For the past several years, there have been discussions (both formal and ad hoc) around curricular cooperation in museum or curatorial studies. As evidenced in the strengths of the Museums10 collaboration, we have deep and diverse assets in our museum collections, as well as in the internship opportunities they give to our students. Each year the museums present an extensive program of guest lecturers, workshops, symposia and related events. These are key examples of the cultural richness of the consortium, which enhance our teaching in manifold ways.
There are currently programs in museum and curatorial studies that are either on-going or in development at all five institutions:
At Amherst College, the course in Museums and Societies (Carol Clark and Samuel Morse) continues to anchor their art history offerings; the student docent program at the Mead is being redesigned; their Mellon faculty seminars continue to bring together a mix of faculty from across all colleges and disciplines; and their new Curatorial and Teaching Fellow in Japanese art directly links the museum to the curriculum.
At Mount Holyoke College, there are two new programs currently proposed: a Nexus concentration in Public History, Museums, Archives and Digital Humanities; involving a range of faculty, museum, and library/technology staff; and a Lynk initiative in Curating and Criticism, made up of faculty from Art History, Architectural Studies, and Film Studies, also supported by both faculty and Museum staff.
At Smith College, the Museum Studies Concentration—run by the Museum, but supported by a cross disciplinary cohort of faculty–continues to grow and develop, with upwards of 60 students in the concentration at a time. Uniting practice with pedagogy the program is a course of study in the history and cultural role of museums and the professional disciplines that they engage. Moreover, the core course in this concentration, “MUX 118 History and Critical Issues of Museums” has become an important hub for students from across the Five College consortium interested in exploring the field.
At the University, there are two programs in development. The first is a new undergraduate certificate program in Museum Studies, housed in the Art History program, and the second is an expansion of the program in Public History, currently exploring ways in which to bridge the undergraduate programs and the graduate programs through greater collaboration, and new and revised courses, as well as seminars and events.
At Hampshire College, the new summer Institute in Curatorial Practice has been developed to fill a curricular gap, expose students to alternative career paths, and serve as an important new opportunity for students from across the colleges to explore new modes of digital curation. Involving Museums10, faculty from a wide range of disciplines (from cognitive science and anthropology to the arts and humanities) and curators, educators, librarians, and information technologists, this program is focused on the role of new media platforms, and on the extensive research, conceptual frameworks, rhetorical practices, and digital design strategies that are essential to curatorial practice in the 21st century.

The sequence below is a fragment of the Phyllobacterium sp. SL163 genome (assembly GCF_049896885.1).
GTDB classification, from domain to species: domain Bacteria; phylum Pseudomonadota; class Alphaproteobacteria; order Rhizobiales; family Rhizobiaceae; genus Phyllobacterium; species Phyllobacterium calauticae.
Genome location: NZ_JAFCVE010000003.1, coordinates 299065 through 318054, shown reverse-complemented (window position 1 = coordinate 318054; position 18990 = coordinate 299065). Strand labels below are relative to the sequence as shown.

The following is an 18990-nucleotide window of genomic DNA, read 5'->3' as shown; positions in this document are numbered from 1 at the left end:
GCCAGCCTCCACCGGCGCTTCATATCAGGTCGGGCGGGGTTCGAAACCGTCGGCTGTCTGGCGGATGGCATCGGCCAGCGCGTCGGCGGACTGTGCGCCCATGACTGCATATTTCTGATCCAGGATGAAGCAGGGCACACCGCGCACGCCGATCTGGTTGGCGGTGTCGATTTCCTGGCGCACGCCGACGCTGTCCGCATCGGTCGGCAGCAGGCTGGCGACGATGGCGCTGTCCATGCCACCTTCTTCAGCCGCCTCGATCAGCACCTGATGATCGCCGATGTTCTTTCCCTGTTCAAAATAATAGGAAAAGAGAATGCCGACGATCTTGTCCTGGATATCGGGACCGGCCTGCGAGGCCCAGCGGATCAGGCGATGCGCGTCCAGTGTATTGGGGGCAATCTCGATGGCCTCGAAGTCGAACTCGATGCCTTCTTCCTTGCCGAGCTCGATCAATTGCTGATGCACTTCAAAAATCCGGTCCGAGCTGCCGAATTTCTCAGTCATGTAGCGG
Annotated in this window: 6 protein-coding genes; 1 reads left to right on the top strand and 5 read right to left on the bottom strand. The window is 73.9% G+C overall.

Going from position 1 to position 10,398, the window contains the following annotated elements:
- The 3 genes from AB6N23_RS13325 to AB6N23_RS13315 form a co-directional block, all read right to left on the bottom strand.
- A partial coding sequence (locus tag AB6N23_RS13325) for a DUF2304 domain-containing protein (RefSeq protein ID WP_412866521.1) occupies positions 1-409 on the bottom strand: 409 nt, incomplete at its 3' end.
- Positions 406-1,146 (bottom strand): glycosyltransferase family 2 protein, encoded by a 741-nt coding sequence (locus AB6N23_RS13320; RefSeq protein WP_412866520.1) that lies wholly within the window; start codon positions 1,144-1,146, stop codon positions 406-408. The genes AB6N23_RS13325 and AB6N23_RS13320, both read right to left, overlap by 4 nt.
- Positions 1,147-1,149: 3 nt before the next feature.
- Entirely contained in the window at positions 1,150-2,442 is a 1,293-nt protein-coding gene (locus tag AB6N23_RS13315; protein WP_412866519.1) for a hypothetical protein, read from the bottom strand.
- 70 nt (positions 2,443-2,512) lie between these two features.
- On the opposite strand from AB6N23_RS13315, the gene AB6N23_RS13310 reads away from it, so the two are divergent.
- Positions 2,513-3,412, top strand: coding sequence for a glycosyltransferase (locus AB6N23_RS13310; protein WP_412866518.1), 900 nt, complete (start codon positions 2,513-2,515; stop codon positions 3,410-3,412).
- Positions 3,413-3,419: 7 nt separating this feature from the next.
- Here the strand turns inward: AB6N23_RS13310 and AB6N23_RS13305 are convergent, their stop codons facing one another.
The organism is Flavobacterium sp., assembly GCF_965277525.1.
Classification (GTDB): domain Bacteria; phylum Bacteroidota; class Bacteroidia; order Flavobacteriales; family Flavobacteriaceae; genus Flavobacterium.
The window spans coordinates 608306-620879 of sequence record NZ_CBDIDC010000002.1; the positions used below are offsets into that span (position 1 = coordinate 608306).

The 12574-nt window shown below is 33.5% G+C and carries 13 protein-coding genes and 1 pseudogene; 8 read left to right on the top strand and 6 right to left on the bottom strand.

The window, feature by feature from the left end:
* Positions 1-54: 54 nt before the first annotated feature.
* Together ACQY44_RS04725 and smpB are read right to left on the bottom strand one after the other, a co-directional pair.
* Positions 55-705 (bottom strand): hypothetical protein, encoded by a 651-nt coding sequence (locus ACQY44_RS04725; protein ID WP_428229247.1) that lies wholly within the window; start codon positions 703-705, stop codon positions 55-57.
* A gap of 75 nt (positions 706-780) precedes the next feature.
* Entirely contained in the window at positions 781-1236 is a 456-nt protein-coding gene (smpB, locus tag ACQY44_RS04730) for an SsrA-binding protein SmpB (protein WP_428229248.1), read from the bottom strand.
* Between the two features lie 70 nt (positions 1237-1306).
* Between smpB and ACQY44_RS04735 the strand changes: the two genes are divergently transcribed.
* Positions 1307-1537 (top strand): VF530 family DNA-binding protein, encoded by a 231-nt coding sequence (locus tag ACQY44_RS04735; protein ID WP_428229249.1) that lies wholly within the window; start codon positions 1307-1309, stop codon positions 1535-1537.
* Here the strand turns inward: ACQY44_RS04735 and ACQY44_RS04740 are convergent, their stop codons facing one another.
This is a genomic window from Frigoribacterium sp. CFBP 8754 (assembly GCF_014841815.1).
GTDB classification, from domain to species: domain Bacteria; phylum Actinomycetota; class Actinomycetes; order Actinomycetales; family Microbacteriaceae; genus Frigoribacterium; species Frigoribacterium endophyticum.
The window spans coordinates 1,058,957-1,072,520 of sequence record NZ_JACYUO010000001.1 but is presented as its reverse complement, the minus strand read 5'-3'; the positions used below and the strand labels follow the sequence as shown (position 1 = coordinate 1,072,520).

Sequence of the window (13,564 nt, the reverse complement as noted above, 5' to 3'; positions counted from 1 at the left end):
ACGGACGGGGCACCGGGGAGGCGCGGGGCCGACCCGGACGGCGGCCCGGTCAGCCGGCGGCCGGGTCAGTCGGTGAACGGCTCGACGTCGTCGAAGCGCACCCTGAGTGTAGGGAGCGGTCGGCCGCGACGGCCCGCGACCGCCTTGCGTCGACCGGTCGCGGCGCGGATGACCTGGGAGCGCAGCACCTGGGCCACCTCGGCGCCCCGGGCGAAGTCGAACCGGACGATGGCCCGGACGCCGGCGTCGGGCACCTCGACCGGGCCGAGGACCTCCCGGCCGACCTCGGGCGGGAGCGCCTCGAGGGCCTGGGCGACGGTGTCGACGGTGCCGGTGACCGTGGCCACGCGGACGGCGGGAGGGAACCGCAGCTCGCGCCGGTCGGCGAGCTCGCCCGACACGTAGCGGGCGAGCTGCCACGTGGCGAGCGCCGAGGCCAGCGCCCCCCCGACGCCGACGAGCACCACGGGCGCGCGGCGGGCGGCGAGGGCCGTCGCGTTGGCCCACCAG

Internships in Digital Curation:
Our current project also includes summer internships for students from the five colleges to work directly with faculty, museum, library and IT staff on projects in digital curation. These internships are targeted towards students who attend the Institute for Curatorial Practice, and therefore have had exposure to these new technologies. The Institute is scheduled to meet from June 2 to July 3rd, and the internships will begin immediately afterwards and run for five to six weeks in July and August, with a panel presentation of their projects in the Fall semester, as well as opportunities for the students to stay involved with the faculty and museums/libraries during the school year. Although run by Hampshire, the Institute for Curatorial Practice is based on Five College and Museums10 cooperation, and has been collectively developed over the past year. Each summer, students in the the ICP will work on site with the museums collections, and will be producing on-line exhibitions that will link the Five College library, archival, and museum collections together, and therefore be a continuing resource for our institutions throughout the school year.
Below: A lightning talk by student James Kelleher (Hampshire College) on The Institute for Curatorial Practice from the 5CollDH 2014 Kick-Off Event.
HACU, Hampshire College
Jennifer Gunter King
Director of Libraries, Hampshire College
HACU, Hampshire College